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Being And Becoming: Gender And Identity Formation Of Engineering Students

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Collection

2008 Annual Conference & Exposition

Location

Pittsburgh, Pennsylvania

Publication Date

June 22, 2008

Start Date

June 22, 2008

End Date

June 25, 2008

ISSN

2153-5965

Conference Session

SPECIAL SESSION: Describing the Engineering Student Learning Experience Based on CAEE Findings: Part 2

Tagged Division

Educational Research and Methods

Page Count

20

Page Numbers

13.250.1 - 13.250.20

Permanent URL

https://peer.asee.org/3597

Download Count

47

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Paper Authors

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Debbie Chachra Franklin W. Olin College of Engineering

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Deborah Kilgore University of Washington

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Heidi Loshbaugh Colorado School of Mines

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Janice McCain Howard University

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Helen Chen Stanford University

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Abstract
NOTE: The first page of text has been automatically extracted and included below in lieu of an abstract

II: Perceptions of engineering and of engineering design

Faulkner [2007] describes the practice of professional engineers as a tension between being a ‘technicist’ and the true ‘heterogenous’ nature of their work. Both men and women see technical work as ‘real’ engineering, and believe that one’s engineering identity revolves around technical skill. However, engineering practice requires many other skills which are not technically oriented. Engineers who were more focused on the non-technical aspects (such as project management or client liaison) felt that this had an impact on their identity as engineers.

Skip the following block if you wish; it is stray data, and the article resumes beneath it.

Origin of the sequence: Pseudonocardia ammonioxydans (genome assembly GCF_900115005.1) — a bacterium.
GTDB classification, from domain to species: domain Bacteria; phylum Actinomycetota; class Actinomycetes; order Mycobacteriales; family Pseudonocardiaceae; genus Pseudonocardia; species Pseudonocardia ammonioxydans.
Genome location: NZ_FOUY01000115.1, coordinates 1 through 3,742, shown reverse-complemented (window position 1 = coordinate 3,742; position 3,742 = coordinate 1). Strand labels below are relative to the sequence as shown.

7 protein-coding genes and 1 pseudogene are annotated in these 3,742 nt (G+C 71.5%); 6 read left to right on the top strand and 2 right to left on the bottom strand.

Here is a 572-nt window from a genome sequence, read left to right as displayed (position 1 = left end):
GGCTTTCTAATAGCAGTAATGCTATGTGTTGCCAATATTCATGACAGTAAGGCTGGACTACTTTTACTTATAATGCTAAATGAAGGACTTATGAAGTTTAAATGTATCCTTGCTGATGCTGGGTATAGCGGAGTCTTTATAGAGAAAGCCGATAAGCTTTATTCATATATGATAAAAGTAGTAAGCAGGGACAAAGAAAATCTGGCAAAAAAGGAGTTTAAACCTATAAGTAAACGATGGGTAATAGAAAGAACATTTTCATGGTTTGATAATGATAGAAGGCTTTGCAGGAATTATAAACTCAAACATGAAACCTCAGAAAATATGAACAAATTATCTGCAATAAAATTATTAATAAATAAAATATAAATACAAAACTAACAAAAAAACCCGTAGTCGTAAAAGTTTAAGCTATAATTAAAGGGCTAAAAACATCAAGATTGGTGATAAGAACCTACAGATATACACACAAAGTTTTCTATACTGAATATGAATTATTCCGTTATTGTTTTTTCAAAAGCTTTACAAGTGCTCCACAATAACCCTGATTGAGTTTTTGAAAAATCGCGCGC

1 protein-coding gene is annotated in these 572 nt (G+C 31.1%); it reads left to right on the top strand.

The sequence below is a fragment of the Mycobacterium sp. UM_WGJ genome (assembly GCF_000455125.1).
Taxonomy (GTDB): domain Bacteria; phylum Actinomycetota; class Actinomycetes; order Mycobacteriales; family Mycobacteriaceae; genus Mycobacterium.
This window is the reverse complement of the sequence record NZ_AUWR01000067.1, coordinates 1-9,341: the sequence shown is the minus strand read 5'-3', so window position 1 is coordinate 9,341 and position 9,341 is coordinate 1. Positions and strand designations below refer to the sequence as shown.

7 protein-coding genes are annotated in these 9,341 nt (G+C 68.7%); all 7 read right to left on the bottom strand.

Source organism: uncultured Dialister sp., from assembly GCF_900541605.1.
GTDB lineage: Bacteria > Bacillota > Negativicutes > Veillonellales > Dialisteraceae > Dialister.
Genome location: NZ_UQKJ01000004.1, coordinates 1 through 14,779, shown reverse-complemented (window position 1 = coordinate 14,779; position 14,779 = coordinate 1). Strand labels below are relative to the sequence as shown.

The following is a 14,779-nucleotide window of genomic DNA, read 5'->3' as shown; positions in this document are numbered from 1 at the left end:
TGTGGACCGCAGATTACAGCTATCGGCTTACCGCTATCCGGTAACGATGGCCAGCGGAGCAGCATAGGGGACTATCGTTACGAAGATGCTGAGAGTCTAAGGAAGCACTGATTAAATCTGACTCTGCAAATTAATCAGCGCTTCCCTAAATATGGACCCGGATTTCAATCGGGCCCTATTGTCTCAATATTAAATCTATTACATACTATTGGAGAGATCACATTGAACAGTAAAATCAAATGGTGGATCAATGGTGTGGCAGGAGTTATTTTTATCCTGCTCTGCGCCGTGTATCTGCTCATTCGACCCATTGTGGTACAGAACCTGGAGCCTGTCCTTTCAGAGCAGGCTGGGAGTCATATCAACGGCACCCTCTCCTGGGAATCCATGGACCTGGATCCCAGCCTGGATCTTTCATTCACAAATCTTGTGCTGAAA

Here we present some results that suggest men and women have different conceptions of engineering design, which we posit may have an impact on their engineering identity.

Defining and Doing Engineering

The definition of engineering varies widely and depends on its source and purpose. The National Academy of Engineering (NAE) acknowledges that engineering has been defined in many ways and adds that it is often referred to as the “application of science” because engineers take abstract ideas and build tangible products from them. Engineering is also defined as “design under constraint,” because to engineer a product means to construct it in such a way that it will do exactly what you want it to, without any unexpected consequences [NAE]. ABET states that engineering is “the profession in which a knowledge of the mathematical and natural sciences gained by study, experience, and practice is applied with judgment to develop ways to utilize, economically, the materials and forces of nature for the benefit of [hu]mankind” [ABET 2008].

We explored how students perceived engineering at various academic levels, and whether male and female engineering students had different understandings of what engineering is and what engineers do. Structured interview data were collected from study participants in their first, sophomore, and junior years. Study participants were asked, “In your own words, would you please define engineering?” Student responses were expressed across a wide range of anticipated responses and were captured as emerging themes (see Table 2). Some sample responses include:

• “…I hardly thought about that before…designing new materials…” (Year 1 Female)

• “…an occupation that requires technical knowledge, critical thinking, and problem solving techniques” (Year 3 Female).

• “The practice of analyzing, and problem solving, and inventing, and building… creating” (Year 3 Male)

ASEE holds the copyright on this document. It may be read by the public free of charge. Authors may archive their work on personal websites or in institutional repositories with the following citation: © 2008 American Society for Engineering Education. Other scholars may excerpt or quote from these materials with the same citation. When excerpting or quoting from Conference Proceedings, authors should, in addition to noting the ASEE copyright, list all the original authors and their institutions and name the host city of the conference. - Last updated April 1, 2015